Thursday, 17 November 2011

The Fall - Ersatz GB - Review

The Fall are definitely not to everyone's tastes but if you come across the right song while you're in the right frame of mind then you (like myself and many others) could finally recognise the unique genius of Mark Edward Smith. Since the band's inception in 1976, over SIXTY SIX different members have come and gone, and now with an all British line up of Smith, wife Elena Poulou, Dave 'The Eagle' Spurr, Pete Greenway and Keiron Melling, this album marks the third time the same line up of the Fall have released a record together, which in light of the band's history is certainly an achievement in itself. Has Smith finally found the right Fall line-up? It's certainly a combination of musicians that seem to deliver the music with an instinctive precision. Ersatz GB is an album that continues a run of records that represent some of The Fall's best material yet, and again it sees another effortless shift in style.

Opening track 'Cosmos 7' sees the album raging into a fierce burst of urgency straight away, with an infectious hard rock riff, a relentless bassline and sharp stabbing synths. Without Mark E Smith's increasingly peculiar delivery, it could almost be what would have happened if Motorhead embraced lots of noisy synthesisers into their work. The shimmering brilliance of 'Taking Off' operates in a completely different way, slipping into a smart funk groove that grows more and more addictive with its neat and intricate guitar parts plus Smith's random lyrics depicting amongst many other things "the 40 carat scum at Newquay train station". 

'Nate Will Never Return' runs on a determinative rumble of bass and guitar, the sort of rhythm that would mow you down instantly if it were a vehicle. Smith makes a point of rhyming the end of every line with 'Nate', and this proves to be most effective: "I would like to do a lip as an actor, and do it straight. In my role I fail irate. Is it too late to cover the song by The Fall called 'Hot Cake'"

'Mask Search' is probably the track here most reminiscent of 2010's 'Your Future Our Clutter', but injected with a dose of twisted rockabilly and with Smith sneeringly growling "I'm so sick of Snow Patrol". The Scottish indie combo aren't the only ones to suffer the sharp end of Smith's tongue, as another unnamed band are given a firm dressing down during the snarling, brutal 'Greenway'. The intro is briefly hilarious as M.E.S growls club-singer style over a daft, directionless piano figure, before a monster-sized metal riff bursts in to accompany a most curmudgeonly narrative: "Their tone was snotty and offfensive. People like that really get on my nerves". Clearly annoying M.E.S can inspire some brilliant music but fuck knows what inspired him to pen the line "I had to wank off the dog to feed the fucking cat".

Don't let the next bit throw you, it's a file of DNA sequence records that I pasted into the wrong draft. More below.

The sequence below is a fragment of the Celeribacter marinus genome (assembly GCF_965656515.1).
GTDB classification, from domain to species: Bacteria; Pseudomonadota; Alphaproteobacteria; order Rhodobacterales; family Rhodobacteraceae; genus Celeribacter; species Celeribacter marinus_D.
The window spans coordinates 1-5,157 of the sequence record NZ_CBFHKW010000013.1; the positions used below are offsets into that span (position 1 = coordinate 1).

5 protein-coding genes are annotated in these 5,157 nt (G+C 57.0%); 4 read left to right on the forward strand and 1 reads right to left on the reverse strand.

In complete contrast is 'Happi Song', providing a change of mood an a temporary break from THAT voice as Elena takes on vocal duties in a pleasantly calm and dreamy moment of tranquility which often sounds like it's been touched by the ghost of the Velvet Underground and Nico. 'Monocard' is a lurching slab of post-punk with slurry, indecipherable lyrics and a grinding bassline repeating throughout, musically conjuring up images of Joy Division covering Led Zeppelin. 

'Laptop Dog' meanwhile is probably the most "typical" Fall moment (if there is such a thing) an acoustically-driven stomp that brings to mind the band's work from around 1986-88, chaotic keyboards and lyrics detailing Smith's disdain for modern technology. 'I've Seen Them Come' is a noisy dangerous moment where the repetition is definitely the key, giving a home to an abrasive riff and a thumping beat while M.E.S recalls lots of the different places he has gigged over the years. 'Age Of Chang' finishes the album with a nicely put together combination of a scuzzy pre-recorded rant courtesy of Smith and a pounding musical backing which comes complete with a superbly simplistic guitar part.

Overall 'Ersatz GB' is another stellar and impressive album from an unmistakable genius and the tightest, most skillful line-up of his band yet. Like their biggest fan John Peel once said The Fall are "always different, yet always the same", and those words continue to provide a good description of The Fall's music. This time around they've embraced heavy metal, Krautrock, psychobilly, glam rock, post-punk and lots of other odd ingredients to great effect, creating one of their finest works yet. 8.5


1 comment:

  1. Thanks for introducing my mega-edit. Hope you liked it.